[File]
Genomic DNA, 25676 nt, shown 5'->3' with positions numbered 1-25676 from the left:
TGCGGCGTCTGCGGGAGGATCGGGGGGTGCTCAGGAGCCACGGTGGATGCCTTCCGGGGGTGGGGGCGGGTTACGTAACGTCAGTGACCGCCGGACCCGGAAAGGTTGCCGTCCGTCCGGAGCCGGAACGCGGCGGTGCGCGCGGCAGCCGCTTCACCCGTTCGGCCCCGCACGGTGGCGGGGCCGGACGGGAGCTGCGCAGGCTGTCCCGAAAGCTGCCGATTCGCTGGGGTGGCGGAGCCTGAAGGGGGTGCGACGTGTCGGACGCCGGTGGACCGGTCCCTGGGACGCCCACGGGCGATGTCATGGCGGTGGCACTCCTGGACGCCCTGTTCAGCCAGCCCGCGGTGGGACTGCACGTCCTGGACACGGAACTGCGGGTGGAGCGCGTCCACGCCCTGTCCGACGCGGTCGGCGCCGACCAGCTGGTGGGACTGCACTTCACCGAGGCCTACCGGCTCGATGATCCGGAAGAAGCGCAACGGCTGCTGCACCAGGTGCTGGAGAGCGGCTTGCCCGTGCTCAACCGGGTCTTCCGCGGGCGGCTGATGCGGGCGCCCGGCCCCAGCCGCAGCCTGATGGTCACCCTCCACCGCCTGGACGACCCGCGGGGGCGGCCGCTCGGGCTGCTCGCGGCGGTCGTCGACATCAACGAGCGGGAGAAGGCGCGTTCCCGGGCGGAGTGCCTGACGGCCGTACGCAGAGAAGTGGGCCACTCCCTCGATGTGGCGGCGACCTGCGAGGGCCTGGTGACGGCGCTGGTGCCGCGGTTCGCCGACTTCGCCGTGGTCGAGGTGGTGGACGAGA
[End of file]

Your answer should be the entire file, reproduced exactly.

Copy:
Genomic DNA, 25676 nt, shown 5'->3' with positions numbered 1-25676 from the left:
TGCGGCGTCTGCGGGAGGATCGGGGGGTGCTCAGGAGCCACGGTGGATGCCTTCCGGGGGTGGGGGCGGGTTACGTAACGTCAGTGACCGCCGGACCCGGAAAGGTTGCCGTCCGTCCGGAGCCGGAACGCGGCGGTGCGCGCGGCAGCCGCTTCACCCGTTCGGCCCCGCACGGTGGCGGGGCCGGACGGGAGCTGCGCAGGCTGTCCCGAAAGCTGCCGATTCGCTGGGGTGGCGGAGCCTGAAGGGGGTGCGACGTGTCGGACGCCGGTGGACCGGTCCCTGGGACGCCCACGGGCGATGTCATGGCGGTGGCACTCCTGGACGCCCTGTTCAGCCAGCCCGCGGTGGGACTGCACGTCCTGGACACGGAACTGCGGGTGGAGCGCGTCCACGCCCTGTCCGACGCGGTCGGCGCCGACCAGCTGGTGGGACTGCACTTCACCGAGGCCTACCGGCTCGATGATCCGGAAGAAGCGCAACGGCTGCTGCACCAGGTGCTGGAGAGCGGCTTGCCCGTGCTCAACCGGGTCTTCCGCGGGCGGCTGATGCGGGCGCCCGGCCCCAGCCGCAGCCTGATGGTCACCCTCCACCGCCTGGACGACCCGCGGGGGCGGCCGCTCGGGCTGCTCGCGGCGGTCGTCGACATCAACGAGCGGGAGAAGGCGCGTTCCCGGGCGGAGTGCCTGACGGCCGTACGCAGAGAAGTGGGCCACTCCCTCGATGTGGCGGCGACCTGCGAGGGCCTGGTGACGGCGCTGGTGCCGCGGTTCGCCGACTTCGCCGTGGTCGAGGTGGTGGACGAGA